Cats dominate my life. They grossly outnumber the human family members in my house. I don’t remember searching for a cat to add to my life for many years and yet, here they are. They lounge on couches, have food bowls of a higher quality than my own dinnerware and are clearly in charge of anyone in possession of a lap.
I started to think that the continued presence of cats in my life meant that I was feline in nature. I pondered the concept that I might have inner grace that was yet untapped. I could really use the ability to nap during the day without distraction. It was possible that I secretly have the confidence seen only in cats. I was wrong.
A few days ago, I got a chance to play with my friend’s black lab, Boomer. He is an older dog but his age does not dampen his enthusiasm for fetch. Like most dogs, his version of fetch is a little flexible. He would really like me to chase him around and struggle with the ball as he coats my fingers with dog slime.
Boomer’s favorite ball has a little hole in it that is just big enough for a human finger to get stuck in. I knew this existed before I grabbed the ball while it was still in his mouth. My finger fit nicely in the hole and I clenched my hand as I playfully tried to wrestle the ball from his mouth.
The neighbor dog chose this moment to bark at an imaginary predator. Boomer turned his head and started to lop towards the fence. I was jerked off my feet. Thanks to my lack of foresight, I was doomed to drag along along behind a much stronger and energetic animal. My arm was bent in an awkward angle under his muzzle. I yelped as he figured out that part of his doggy dream of having a human chase him around the yard and hold tightly to slobber filled toy was coming true.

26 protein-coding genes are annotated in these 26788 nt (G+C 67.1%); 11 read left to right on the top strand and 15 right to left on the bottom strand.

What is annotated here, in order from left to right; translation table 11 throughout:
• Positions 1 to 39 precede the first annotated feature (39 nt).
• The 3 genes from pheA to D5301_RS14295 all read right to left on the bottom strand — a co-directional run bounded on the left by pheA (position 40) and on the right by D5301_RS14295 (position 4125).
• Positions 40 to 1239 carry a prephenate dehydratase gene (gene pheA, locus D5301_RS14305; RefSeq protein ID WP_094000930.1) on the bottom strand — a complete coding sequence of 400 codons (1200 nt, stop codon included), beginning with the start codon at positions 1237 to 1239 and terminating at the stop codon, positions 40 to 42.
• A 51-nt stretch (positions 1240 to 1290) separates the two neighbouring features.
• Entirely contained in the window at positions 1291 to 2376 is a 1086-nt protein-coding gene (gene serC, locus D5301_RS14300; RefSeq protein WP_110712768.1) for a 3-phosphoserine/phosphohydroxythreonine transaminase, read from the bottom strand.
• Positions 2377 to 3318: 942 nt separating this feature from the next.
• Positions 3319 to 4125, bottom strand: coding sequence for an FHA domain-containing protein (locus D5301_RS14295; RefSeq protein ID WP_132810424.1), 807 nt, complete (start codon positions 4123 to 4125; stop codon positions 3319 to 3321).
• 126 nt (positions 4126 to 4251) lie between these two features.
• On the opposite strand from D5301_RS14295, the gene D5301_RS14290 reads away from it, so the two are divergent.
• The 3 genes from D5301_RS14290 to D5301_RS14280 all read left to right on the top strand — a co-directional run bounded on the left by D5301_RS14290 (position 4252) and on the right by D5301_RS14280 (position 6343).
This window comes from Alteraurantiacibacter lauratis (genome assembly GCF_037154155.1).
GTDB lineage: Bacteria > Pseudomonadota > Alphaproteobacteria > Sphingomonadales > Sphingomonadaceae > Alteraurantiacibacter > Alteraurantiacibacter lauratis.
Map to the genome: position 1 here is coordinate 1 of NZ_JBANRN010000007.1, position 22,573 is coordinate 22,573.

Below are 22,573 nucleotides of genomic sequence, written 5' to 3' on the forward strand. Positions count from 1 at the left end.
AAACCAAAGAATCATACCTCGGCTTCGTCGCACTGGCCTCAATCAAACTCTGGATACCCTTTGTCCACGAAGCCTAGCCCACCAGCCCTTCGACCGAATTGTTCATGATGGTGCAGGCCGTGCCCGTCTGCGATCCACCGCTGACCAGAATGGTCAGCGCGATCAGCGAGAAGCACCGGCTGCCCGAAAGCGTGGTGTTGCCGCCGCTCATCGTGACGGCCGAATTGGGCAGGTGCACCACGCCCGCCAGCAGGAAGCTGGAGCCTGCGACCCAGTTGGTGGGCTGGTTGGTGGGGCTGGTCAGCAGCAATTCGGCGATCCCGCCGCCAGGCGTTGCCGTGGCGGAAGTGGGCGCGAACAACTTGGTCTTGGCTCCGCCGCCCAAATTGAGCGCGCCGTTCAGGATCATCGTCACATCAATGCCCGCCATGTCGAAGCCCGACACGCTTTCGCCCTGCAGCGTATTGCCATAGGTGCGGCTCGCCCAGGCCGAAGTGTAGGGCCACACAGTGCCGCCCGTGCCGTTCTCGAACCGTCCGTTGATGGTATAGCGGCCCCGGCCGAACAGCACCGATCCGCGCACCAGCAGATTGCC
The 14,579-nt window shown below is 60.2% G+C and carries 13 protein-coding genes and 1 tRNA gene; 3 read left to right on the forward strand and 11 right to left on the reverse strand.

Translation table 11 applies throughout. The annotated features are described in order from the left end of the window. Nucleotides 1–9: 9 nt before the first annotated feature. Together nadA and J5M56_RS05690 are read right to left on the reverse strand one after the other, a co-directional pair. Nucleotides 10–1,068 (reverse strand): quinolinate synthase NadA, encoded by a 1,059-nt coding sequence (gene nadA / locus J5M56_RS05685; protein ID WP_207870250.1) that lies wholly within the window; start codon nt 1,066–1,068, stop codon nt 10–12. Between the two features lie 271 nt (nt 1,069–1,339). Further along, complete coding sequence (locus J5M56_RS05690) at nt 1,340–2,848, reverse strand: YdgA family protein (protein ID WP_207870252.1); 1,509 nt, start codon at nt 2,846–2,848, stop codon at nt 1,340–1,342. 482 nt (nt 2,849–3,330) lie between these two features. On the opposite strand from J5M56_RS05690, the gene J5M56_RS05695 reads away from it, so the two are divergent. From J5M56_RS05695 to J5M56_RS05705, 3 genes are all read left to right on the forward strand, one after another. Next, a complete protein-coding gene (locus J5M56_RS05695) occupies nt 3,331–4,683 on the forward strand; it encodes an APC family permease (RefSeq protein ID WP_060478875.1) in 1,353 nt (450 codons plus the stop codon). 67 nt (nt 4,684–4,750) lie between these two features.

Boomer drug me in a joyful little circle in the middle of the yard before I cried out in pain. This is not the kind of situation that a cat gets itself into. I was covered in grass and dirt and was twisted into a question mark shape on the lawn.
Despite himself, the dog quickly figured out that something was going horribly wrong. He cast me a questioning look and froze just long enough for me to pop my finger out of the toy.
Boomer’s ears dropped and his face fell. He jumped from thrilled to worried in less than a heart beat. I sat on the ground holding my wrist. It was time for some good, old fashioned doggy medicine.
He stuck his nose in my face. This is a dog’s way of taking your emotional temperature.
“It’s okay, buddy.” I said patted his head. “You’re good. I am an idiot.”
Boomer was skeptical. He licked my face a few times. I chuckled and pushed him away gently. He rolled on his back and wiggled closer to me.
It was at this point that I realized that he was feeling guilty for something that was not entirely his fault. I was feeling guilty for ruining his game by being clumsy. I was having a guilt competition with a dog.
If I had an inner cat, I would not be apologizing to a dog. I would certainly not be caught apologizing to anyone. I would be filled with self confidence and walk away scornfully. My inner cat would never question my own version of reality. Instead, I was laying on the ground with debris in hair, mud ground into my knees wiping goo from my face and hands apologizing to a creature that does not speak my language.
My inner dog wants to please people. My inner dog gets distracted. My inner dog forgets that I am not a tiny puppy. My inner dog blames herself for every thing that others get upset about. My inner dog forgives others.
I love my inner dog but once and a while, when I am laying on the ground, sprawled on the lawn, praying that I missed the questionable looking brown pile in the grass, I wish I had an inner cat too. I could use a nap.